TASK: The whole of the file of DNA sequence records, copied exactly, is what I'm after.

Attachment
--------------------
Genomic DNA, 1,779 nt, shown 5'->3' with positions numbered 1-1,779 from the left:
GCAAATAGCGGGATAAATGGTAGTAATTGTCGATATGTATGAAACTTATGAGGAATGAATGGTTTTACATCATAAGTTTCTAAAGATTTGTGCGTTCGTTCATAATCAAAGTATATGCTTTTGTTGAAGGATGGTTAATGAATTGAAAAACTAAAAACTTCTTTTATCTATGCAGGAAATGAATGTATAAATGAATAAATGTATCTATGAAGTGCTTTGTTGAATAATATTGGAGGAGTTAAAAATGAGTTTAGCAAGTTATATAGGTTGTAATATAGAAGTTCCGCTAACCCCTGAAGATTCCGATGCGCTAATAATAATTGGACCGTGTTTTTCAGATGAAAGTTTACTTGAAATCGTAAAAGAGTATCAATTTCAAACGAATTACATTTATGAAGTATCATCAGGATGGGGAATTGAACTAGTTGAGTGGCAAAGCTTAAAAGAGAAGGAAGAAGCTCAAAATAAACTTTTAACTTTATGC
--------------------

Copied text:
Genomic DNA, 1,779 nt, shown 5'->3' with positions numbered 1-1,779 from the left:
GCAAATAGCGGGATAAATGGTAGTAATTGTCGATATGTATGAAACTTATGAGGAATGAATGGTTTTACATCATAAGTTTCTAAAGATTTGTGCGTTCGTTCATAATCAAAGTATATGCTTTTGTTGAAGGATGGTTAATGAATTGAAAAACTAAAAACTTCTTTTATCTATGCAGGAAATGAATGTATAAATGAATAAATGTATCTATGAAGTGCTTTGTTGAATAATATTGGAGGAGTTAAAAATGAGTTTAGCAAGTTATATAGGTTGTAATATAGAAGTTCCGCTAACCCCTGAAGATTCCGATGCGCTAATAATAATTGGACCGTGTTTTTCAGATGAAAGTTTACTTGAAATCGTAAAAGAGTATCAATTTCAAACGAATTACATTTATGAAGTATCATCAGGATGGGGAATTGAACTAGTTGAGTGGCAAAGCTTAAAAGAGAAGGAAGAAGCTCAAAATAAACTTTTAACTTTATGC